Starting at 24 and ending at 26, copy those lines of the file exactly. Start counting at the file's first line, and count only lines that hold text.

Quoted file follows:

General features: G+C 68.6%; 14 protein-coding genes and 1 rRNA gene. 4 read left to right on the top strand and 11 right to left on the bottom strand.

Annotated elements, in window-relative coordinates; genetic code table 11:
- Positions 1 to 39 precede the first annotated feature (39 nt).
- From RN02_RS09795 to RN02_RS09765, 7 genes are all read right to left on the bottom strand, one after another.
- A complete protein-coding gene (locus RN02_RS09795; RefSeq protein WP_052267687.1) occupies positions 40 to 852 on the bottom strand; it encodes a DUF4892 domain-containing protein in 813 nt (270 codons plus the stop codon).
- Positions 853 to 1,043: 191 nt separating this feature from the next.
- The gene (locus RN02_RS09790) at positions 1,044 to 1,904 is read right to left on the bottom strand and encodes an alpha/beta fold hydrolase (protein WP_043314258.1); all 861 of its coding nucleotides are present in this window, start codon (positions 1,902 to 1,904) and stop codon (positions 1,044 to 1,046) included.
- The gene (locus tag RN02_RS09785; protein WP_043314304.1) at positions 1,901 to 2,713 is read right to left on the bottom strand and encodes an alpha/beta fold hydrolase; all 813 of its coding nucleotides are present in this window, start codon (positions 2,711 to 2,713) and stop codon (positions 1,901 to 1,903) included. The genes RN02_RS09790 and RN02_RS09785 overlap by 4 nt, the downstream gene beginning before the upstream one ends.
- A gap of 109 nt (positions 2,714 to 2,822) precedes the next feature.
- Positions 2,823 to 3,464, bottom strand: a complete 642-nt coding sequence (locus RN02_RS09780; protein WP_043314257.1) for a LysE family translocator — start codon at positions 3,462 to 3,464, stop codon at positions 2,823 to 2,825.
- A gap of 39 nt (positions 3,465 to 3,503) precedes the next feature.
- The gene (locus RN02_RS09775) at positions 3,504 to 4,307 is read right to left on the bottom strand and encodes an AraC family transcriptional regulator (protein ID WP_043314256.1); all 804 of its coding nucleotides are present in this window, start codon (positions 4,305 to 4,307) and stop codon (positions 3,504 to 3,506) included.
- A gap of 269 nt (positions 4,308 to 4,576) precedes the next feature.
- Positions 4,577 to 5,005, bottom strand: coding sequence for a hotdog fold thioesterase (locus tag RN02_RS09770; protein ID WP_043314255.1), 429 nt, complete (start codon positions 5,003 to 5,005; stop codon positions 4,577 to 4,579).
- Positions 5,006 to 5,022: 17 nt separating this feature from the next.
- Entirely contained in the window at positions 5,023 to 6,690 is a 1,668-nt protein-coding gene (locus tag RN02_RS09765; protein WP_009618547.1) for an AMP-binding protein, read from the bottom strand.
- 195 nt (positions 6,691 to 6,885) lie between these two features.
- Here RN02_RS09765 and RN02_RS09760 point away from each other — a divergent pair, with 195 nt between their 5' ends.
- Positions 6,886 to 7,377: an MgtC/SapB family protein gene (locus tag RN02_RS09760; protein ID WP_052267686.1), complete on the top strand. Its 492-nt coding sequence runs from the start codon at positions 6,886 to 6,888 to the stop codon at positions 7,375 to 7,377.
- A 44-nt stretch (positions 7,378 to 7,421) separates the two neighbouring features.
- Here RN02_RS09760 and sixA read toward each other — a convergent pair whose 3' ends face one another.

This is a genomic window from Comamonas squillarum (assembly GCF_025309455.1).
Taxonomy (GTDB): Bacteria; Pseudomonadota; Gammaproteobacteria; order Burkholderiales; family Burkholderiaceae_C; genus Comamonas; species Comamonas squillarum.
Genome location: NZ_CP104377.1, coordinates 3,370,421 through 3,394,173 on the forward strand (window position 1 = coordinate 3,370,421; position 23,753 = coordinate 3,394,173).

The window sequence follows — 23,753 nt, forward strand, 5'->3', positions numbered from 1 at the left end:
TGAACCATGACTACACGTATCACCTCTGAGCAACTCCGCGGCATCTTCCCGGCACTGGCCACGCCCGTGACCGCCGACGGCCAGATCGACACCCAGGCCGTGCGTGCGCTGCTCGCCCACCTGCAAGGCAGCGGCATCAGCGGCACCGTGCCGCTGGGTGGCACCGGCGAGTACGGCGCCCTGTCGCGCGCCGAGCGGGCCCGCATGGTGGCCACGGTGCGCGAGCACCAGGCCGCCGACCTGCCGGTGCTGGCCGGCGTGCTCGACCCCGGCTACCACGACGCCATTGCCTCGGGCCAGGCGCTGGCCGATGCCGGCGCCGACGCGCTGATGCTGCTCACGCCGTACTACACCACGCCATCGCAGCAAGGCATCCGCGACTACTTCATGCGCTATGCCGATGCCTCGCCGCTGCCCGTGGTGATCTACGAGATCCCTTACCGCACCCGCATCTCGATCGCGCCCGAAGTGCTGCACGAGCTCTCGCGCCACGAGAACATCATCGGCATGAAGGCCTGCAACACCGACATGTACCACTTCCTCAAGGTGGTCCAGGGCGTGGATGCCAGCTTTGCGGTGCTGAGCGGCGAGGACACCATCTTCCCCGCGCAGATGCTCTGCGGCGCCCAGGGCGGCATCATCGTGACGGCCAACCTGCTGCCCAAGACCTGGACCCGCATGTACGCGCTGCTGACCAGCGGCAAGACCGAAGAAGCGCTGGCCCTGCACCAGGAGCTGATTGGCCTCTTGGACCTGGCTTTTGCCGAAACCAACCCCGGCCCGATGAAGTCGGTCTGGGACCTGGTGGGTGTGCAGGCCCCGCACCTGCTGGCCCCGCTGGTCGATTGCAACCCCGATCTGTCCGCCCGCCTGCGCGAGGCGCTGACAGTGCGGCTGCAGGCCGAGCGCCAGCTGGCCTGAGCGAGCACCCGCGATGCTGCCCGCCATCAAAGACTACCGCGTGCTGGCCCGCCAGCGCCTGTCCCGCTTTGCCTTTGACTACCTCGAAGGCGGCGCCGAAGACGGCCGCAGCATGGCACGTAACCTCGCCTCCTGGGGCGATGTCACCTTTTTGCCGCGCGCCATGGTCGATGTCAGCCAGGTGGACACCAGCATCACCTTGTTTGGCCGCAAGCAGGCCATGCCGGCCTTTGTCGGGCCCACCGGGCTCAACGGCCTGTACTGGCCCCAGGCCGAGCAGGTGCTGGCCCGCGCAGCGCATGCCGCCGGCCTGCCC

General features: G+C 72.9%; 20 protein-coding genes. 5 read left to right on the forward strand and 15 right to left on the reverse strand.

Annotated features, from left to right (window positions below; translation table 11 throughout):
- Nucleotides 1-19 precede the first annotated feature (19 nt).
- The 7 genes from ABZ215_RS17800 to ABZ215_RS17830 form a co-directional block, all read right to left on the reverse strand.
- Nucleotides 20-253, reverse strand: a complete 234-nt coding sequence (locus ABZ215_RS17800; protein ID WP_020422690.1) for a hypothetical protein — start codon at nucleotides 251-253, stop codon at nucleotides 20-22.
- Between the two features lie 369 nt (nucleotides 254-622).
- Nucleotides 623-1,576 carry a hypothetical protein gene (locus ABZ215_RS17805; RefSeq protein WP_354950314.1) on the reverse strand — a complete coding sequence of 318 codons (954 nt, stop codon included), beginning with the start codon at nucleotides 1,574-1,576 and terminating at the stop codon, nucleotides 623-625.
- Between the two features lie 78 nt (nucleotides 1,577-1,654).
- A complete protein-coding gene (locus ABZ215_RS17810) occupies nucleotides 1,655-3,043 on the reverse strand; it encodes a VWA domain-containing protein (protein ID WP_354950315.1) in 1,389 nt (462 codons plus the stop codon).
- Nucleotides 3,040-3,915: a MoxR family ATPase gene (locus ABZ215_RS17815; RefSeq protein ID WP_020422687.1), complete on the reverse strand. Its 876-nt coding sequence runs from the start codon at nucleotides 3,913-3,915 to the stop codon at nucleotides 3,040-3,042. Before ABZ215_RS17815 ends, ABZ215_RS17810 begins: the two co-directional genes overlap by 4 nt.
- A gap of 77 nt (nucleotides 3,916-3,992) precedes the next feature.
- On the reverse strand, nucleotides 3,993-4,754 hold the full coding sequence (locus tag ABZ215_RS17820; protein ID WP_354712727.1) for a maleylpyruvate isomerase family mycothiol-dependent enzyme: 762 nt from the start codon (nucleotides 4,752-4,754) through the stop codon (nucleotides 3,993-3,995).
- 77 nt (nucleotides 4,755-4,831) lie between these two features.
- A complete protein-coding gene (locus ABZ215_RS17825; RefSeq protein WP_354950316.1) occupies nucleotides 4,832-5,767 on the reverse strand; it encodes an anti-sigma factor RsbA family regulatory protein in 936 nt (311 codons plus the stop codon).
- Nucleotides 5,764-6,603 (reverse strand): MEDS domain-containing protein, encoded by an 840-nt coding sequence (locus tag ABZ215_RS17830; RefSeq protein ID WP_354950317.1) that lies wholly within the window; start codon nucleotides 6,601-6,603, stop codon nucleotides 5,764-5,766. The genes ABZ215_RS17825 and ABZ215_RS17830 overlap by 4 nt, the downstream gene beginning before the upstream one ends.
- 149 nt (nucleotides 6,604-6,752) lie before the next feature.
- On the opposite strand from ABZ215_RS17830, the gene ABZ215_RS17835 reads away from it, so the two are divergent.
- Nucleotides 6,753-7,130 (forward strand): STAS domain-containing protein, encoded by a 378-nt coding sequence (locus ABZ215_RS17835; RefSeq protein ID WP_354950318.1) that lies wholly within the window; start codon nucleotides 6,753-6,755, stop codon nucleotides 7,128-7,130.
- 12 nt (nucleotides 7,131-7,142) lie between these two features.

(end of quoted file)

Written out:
Genome location: NZ_CP104377.1, coordinates 3,370,421 through 3,394,173 on the forward strand (window position 1 = coordinate 3,370,421; position 23,753 = coordinate 3,394,173).

The window sequence follows — 23,753 nt, forward strand, 5'->3', positions numbered from 1 at the left end:
TGAACCATGACTACACGTATCACCTCTGAGCAACTCCGCGGCATCTTCCCGGCACTGGCCACGCCCGTGACCGCCGACGGCCAGATCGACACCCAGGCCGTGCGTGCGCTGCTCGCCCACCTGCAAGGCAGCGGCATCAGCGGCACCGTGCCGCTGGGTGGCACCGGCGAGTACGGCGCCCTGTCGCGCGCCGAGCGGGCCCGCATGGTGGCCACGGTGCGCGAGCACCAGGCCGCCGACCTGCCGGTGCTGGCCGGCGTGCTCGACCCCGGCTACCACGACGCCATTGCCTCGGGCCAGGCGCTGGCCGATGCCGGCGCCGACGCGCTGATGCTGCTCACGCCGTACTACACCACGCCATCGCAGCAAGGCATCCGCGACTACTTCATGCGCTATGCCGATGCCTCGCCGCTGCCCGTGGTGATCTACGAGATCCCTTACCGCACCCGCATCTCGATCGCGCCCGAAGTGCTGCACGAGCTCTCGCGCCACGAGAACATCATCGGCATGAAGGCCTGCAACACCGACATGTACCACTTCCTCAAGGTGGTCCAGGGCGTGGATGCCAGCTTTGCGGTGCTGAGCGGCGAGGACACCATCTTCCCCGCGCAGATGCTCTGCGGCGCCCAGGGCGGCATCATCGTGACGGCCAACCTGCTGCCCAAGACCTGGACCCGCATGTACGCGCTGCTGACCAGCGGCAAGACCGAAGAAGCGCTGGCCCTGCACCAGGAGCTGATTGGCCTCTTGGACCTGGCTTTTGCCGAAACCAACCCCGGCCCGATGAAGTCGGTCTGGGACCTGGTGGGTGTGCAGGCCCCGCACCTGCTGGCCCCGCTGGTCGATTGCAACCCCGATCTGTCCGCCCGCCTGCGCGAGGCGCTGACAGTGCGGCTGCAGGCCGAGCGCCAGCTGGCCTGAGCGAGCACCCGCGATGCTGCCCGCCATCAAAGACTACCGCGTGCTGGCCCGCCAGCGCCTGTCCCGCTTTGCCTTTGACTACCTCGAAGGCGGCGCCGAAGACGGCCGCAGCATGGCACGTAACCTCGCCTCCTGGGGCGATGTCACCTTTTTGCCGCGCGCCATGGTCGATGTCAGCCAGGTGGACACCAGCATCACCTTGTTTGGCCGCAAGCAGGCCATGCCGGCCTTTGTCGGGCCCACCGGGCTCAACGGCCTGTACTGGCCCCAGGCCGAGCAGGTGCTGGCCCGCGCAGCGCATGCCGCCGGCCTGCCC